Custom force fields for Molecular Dynamics
Accurate force fields are essential to reliably predict the thermodynamic properties of small molecules. However, general transferable force fields like ...
Last month, Giovanna Tedesco gave a sneak peek at some of the new features in the upcoming release of Flare™ V3, our structure-based design platform. Here I take a closer look at the main concepts and the underlying software of Flare’s FEP (Free Energy Perturbation) implementation.
FEP calculations are performed to predict the relative binding affinity changes (ΔΔG) within a congeneric ligand series. This is achieved by non-physical (‘alchemical’) transformations, in which a molecule (A) is gradually converted into a structurally related molecule (B) through a number of discrete steps, the so-called λ windows. The ligand simulated in each window can be thought of as an alchemical (i.e., hybrid) molecule consisting of a 1-λ fraction of A and a λ fraction of B (Figure 1).
Figure 1: Ligands 20 (green) and 19 (orange) bound to PTP1B. An artificial hybrid molecule is shown in yellow. 20 has an additional cycloheptyl moiety.
The simulations are performed for each ligand pair of interest in the bound state (i.e., the protein environment) as well as in the solvated state (i.e., in a water box). The free energy difference between the end states of these transformations corresponds to the binding affinity difference between the two molecules: ΔΔG = ΔGbound - ΔGsolvated
Prerequisites to perform FEP calculations are a well-prepared protein structure and the binding pose of at least one molecule. Ideally, the binding poses and experimentally measured affinities of several molecules should be known, in order to compare calculated and experimental affinities. As accuracies of about 1 kcal/mol can be achieved via FEP, the experimental values should span at least two orders of magnitude. To generate the starting poses for the FEP calculations, congeneric ligands should be placed in the binding pocket using the Lead Finder™ template docking algorithm within Flare. Once the described protein and ligand structures are obtained, the actual work on FEP can commence.
The first step when starting a new FEP project in Flare is the generation of a perturbation network. This is a crucial task, as performing calculation on pairs of structurally similar molecules is computationally less demanding and yields more reliable results. However, rather than just performing pairwise perturbations, it is recommended to include additional perturbations in order to form cycles between three (or more) ligands. This introduces some redundancy to the network, and thus enables more reliable error assessment.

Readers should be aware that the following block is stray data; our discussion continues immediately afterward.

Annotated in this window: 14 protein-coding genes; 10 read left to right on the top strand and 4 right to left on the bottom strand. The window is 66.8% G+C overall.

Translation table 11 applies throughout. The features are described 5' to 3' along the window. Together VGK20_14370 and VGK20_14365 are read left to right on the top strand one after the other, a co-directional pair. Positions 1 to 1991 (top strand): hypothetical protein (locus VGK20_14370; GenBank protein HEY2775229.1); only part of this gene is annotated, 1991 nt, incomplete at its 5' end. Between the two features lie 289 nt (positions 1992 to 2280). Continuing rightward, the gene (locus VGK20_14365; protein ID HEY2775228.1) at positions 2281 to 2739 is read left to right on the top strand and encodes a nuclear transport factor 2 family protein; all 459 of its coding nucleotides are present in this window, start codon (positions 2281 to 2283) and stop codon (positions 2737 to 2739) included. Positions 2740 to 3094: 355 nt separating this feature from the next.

Figure 2: Network of a small data set of 11 Thrombin inhibitors.
As drafting a network manually is a tedious task, Flare handles this in a fully automated fashion by using an extensively revised version of the open source tool LOMAP. Roughly speaking, every possible pair of molecules is scored based on their structural similarity, taking into account their orientation in the binding pocket and possible inversions of chiral centers. Afterwards, an interactive map of the network is generated, in which similar ligands are grouped together. There is also direct feedback to the user when connected ligand pairs are likely to give poor results. This enables the user to implement additional intermediate molecules to ensure reasonable perturbations before actually starting the computationally demanding molecular dynamics (MD) simulations. Furthermore, the network may be freely customized to allow for different degrees of redundancy. It is worth noting that additional molecules may always be added to an existing network while keeping the results of already performed calculations.
This initial release of Flare V3 performs perturbations using the so-called single topology approach. This means that the molecules in the end states (λ = 0 or 1) share as many atoms as possible, and dummy atoms are introduced to account for any additional atoms. Direct transformations of two rings are only possible when they have the same number of atoms, to avoid inconsistencies in the parameters of the hybrid molecules. Hence, networks containing molecules with differently sized rings must include a common intermediate structure (e.g., three ligands such as: R–cyclopentyl ⇐⇒ R–H ⇐⇒ R–cyclohexyl, where R is the maximum common substructure). While this hinders experiments like the macrocyclization of ligands, scaffold/core hopping case studies are within reach of the method.